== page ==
Are there Projects (In-Kind Opportunities) to Maximize Gifts?
In sharing this, I also want to encourage leaders and readers to engage with us EARLY in the formative stages of a building project or strategy. By asking the right questions up front you can save time and money – but it’s not just about that – It’s about identifying the right solution and needs to help you with your impact!
The vision for your organization must live in one person’s head.
The vision can’t sit with a committee. Many can contribute to the building of a clear vision but, there must be one person that holds that vision. This ultimate vision keeper could be the CEO or it could be the Board Chair.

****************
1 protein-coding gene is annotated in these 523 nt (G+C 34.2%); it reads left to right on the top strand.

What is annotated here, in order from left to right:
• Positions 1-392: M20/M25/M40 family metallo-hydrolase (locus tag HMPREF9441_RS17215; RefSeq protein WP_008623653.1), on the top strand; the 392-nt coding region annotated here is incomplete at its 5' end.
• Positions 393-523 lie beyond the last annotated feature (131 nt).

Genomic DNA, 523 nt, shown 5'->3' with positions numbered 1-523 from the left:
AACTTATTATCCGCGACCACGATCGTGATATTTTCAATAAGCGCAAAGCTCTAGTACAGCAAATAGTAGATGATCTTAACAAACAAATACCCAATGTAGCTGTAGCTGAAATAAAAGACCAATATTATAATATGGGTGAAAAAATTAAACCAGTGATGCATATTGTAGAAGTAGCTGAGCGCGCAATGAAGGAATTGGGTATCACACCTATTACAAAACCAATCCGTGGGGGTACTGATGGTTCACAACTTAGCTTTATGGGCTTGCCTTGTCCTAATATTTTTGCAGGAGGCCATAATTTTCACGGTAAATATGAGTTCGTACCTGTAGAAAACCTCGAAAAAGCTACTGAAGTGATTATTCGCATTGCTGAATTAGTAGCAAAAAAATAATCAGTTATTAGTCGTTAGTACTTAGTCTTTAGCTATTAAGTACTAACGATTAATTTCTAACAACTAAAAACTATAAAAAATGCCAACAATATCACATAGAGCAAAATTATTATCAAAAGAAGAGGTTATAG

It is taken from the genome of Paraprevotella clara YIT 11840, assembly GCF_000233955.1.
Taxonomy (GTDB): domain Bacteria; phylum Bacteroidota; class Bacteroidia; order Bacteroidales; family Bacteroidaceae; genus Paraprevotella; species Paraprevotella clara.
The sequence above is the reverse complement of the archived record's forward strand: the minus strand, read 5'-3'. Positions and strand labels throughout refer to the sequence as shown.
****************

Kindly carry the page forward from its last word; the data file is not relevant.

We use this nugget often as the first step toward strategic clarity – many leaders don’t realize they’re trying to juggle or navigate 3-4 visions.
The ultimate vision keeper is often trying to make room for others – inviting them to contribute to the vision. This can be great, so long as it’s clear that there will be one person that ultimately owns the vision.
From the archives, but still relevant today – Read on for how to avoid Vocabulary Wars.
Last week we were with an organization that helps homeless people find and secure permanent housing. The Executive Director of this organization had spent the last 10 years – off and on – trying to get three specific area Foundations ‘on board.’ In that time, some $10K grants had been awarded but for the most part the Foundations said, “We don’t fund projects like yours.”